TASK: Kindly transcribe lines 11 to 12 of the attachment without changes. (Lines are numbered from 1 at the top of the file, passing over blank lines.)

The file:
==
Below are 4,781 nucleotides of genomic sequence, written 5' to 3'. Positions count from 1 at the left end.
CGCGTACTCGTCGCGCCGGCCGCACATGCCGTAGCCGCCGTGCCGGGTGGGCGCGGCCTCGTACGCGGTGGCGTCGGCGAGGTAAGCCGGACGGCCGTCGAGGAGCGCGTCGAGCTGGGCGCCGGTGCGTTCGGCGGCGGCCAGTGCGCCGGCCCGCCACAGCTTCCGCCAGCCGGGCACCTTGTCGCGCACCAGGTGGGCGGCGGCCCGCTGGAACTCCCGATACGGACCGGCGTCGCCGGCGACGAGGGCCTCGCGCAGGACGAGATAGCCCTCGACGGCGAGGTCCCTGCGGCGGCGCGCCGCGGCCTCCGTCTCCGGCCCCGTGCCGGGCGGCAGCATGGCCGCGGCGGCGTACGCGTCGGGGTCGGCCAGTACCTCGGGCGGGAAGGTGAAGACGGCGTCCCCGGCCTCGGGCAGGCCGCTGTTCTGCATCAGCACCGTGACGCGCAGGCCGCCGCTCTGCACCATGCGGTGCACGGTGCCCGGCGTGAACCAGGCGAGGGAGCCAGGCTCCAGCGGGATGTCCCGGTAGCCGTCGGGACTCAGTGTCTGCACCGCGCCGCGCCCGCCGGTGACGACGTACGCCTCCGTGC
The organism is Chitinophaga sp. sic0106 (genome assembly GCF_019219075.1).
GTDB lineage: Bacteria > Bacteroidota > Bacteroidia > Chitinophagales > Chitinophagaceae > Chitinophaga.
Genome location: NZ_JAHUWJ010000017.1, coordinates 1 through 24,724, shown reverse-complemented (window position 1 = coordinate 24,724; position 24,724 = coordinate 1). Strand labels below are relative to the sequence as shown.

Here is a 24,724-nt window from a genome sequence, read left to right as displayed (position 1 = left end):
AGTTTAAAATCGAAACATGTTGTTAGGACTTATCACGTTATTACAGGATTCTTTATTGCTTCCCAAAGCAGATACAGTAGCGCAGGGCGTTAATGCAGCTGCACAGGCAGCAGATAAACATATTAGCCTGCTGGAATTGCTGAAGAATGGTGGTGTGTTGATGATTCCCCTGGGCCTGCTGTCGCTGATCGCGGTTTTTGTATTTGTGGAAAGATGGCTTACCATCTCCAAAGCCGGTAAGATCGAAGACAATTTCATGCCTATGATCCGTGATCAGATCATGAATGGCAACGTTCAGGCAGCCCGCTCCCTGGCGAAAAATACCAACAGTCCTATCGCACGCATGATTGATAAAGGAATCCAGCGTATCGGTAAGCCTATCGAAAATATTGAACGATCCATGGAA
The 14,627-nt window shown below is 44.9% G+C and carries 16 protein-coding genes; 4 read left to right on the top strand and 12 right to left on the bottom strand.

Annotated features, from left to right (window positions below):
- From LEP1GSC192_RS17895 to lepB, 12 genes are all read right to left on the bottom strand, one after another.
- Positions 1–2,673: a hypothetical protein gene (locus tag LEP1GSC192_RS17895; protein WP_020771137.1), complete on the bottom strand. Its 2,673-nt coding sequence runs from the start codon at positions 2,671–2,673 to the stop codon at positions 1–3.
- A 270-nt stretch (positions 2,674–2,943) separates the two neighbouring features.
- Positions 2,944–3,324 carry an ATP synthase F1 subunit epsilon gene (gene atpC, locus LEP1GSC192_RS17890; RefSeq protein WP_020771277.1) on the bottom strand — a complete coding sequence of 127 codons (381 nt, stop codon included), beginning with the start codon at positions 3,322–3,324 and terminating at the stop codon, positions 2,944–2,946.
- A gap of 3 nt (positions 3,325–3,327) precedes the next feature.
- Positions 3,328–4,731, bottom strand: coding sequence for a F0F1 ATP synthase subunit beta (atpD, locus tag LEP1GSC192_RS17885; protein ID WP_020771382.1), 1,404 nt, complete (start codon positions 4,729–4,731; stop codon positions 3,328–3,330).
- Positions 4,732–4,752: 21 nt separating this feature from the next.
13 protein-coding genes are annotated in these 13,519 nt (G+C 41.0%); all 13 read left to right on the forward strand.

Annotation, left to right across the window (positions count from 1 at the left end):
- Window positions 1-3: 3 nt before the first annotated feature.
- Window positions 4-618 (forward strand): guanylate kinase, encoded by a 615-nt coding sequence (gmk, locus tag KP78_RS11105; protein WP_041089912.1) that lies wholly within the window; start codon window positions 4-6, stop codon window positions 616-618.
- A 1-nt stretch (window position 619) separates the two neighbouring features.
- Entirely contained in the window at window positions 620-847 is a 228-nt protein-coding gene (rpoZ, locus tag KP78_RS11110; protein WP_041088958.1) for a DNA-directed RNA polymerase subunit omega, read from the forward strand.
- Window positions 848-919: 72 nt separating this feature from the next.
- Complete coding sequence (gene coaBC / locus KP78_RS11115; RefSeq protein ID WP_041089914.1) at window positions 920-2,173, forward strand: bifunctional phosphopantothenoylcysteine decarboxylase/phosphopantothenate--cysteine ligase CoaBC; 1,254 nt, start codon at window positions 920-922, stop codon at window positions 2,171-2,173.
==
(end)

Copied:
- Positions 1–2,673: a hypothetical protein gene (locus tag LEP1GSC192_RS17895; protein WP_020771137.1), complete on the bottom strand. Its 2,673-nt coding sequence runs from the start codon at positions 2,671–2,673 to the stop codon at positions 1–3.
- A 270-nt stretch (positions 2,674–2,943) separates the two neighbouring features.